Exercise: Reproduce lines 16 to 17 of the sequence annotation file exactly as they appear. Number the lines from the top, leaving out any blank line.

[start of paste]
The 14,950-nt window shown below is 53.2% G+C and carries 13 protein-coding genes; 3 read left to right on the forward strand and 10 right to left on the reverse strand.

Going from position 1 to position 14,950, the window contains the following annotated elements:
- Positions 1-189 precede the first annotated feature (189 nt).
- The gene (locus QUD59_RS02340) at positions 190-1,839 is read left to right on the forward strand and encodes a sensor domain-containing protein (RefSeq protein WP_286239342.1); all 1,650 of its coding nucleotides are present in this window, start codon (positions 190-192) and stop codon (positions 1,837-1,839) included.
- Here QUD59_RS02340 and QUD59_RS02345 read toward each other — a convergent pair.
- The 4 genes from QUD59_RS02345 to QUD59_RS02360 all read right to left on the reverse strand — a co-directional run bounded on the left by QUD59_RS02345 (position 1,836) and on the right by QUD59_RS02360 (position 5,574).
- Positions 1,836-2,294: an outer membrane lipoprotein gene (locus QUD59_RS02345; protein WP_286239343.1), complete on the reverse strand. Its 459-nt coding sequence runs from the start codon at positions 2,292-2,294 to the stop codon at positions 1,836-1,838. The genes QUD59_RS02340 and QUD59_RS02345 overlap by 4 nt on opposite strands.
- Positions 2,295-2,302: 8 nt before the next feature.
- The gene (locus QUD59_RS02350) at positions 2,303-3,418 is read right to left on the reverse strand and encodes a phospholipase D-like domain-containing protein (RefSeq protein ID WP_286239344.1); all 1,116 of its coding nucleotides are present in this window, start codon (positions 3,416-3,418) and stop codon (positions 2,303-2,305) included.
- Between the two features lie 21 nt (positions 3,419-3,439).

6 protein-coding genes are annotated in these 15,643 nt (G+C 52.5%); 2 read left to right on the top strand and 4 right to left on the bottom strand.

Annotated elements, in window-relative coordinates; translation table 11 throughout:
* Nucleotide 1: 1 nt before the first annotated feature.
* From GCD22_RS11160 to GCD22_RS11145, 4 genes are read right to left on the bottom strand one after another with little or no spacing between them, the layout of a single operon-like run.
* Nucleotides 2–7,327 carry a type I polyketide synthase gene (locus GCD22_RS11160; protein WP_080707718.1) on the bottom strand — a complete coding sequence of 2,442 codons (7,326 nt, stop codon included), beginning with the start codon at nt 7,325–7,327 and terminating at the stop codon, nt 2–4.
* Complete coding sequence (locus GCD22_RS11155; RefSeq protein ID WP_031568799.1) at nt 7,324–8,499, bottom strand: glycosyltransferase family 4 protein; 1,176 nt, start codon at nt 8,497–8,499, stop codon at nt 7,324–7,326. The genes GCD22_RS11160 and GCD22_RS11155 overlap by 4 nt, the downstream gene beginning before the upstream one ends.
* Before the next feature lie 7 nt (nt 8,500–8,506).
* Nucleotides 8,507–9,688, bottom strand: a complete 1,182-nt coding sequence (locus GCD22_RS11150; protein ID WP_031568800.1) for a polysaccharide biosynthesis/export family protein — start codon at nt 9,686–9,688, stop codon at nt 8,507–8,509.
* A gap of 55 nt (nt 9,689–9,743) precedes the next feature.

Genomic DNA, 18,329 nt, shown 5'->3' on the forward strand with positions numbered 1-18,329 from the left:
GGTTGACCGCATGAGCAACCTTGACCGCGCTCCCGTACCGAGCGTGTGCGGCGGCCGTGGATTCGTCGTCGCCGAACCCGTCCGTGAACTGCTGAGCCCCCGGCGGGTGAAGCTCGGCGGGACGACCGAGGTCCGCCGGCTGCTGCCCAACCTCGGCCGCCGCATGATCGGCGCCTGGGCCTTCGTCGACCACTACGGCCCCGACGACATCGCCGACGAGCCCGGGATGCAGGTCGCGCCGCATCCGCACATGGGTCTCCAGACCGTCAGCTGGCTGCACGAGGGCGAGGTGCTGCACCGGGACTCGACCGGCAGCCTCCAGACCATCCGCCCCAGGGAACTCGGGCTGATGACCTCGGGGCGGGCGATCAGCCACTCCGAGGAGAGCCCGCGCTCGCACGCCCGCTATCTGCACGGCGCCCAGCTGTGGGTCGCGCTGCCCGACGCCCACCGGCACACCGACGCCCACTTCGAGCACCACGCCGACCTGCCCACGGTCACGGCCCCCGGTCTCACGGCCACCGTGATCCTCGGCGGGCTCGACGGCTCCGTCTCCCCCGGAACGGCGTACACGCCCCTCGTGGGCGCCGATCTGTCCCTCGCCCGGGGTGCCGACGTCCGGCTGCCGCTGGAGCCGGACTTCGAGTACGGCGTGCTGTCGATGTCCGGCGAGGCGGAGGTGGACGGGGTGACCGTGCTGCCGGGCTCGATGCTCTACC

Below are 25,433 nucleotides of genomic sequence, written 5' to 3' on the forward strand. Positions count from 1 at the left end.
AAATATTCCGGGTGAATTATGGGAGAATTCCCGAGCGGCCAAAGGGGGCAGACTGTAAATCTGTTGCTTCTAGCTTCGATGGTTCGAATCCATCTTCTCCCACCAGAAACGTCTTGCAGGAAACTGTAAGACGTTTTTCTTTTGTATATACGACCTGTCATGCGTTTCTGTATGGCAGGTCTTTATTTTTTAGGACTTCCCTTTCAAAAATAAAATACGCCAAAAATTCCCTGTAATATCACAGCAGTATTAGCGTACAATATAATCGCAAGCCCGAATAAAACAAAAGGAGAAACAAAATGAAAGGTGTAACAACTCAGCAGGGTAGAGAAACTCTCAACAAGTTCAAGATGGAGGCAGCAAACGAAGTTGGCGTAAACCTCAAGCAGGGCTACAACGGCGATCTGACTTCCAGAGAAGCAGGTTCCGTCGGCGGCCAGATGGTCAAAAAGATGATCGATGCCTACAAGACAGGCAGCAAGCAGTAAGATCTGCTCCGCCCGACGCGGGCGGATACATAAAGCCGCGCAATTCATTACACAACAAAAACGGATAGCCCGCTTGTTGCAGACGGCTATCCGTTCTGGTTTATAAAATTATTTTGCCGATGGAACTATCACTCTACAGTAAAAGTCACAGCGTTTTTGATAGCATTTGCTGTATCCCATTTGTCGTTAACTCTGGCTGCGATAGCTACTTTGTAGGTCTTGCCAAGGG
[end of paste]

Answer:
* Complete coding sequence (locus GCD22_RS11155; RefSeq protein ID WP_031568799.1) at nt 7,324–8,499, bottom strand: glycosyltransferase family 4 protein; 1,176 nt, start codon at nt 8,497–8,499, stop codon at nt 7,324–7,326. The genes GCD22_RS11160 and GCD22_RS11155 overlap by 4 nt, the downstream gene beginning before the upstream one ends.
* Before the next feature lie 7 nt (nt 8,500–8,506).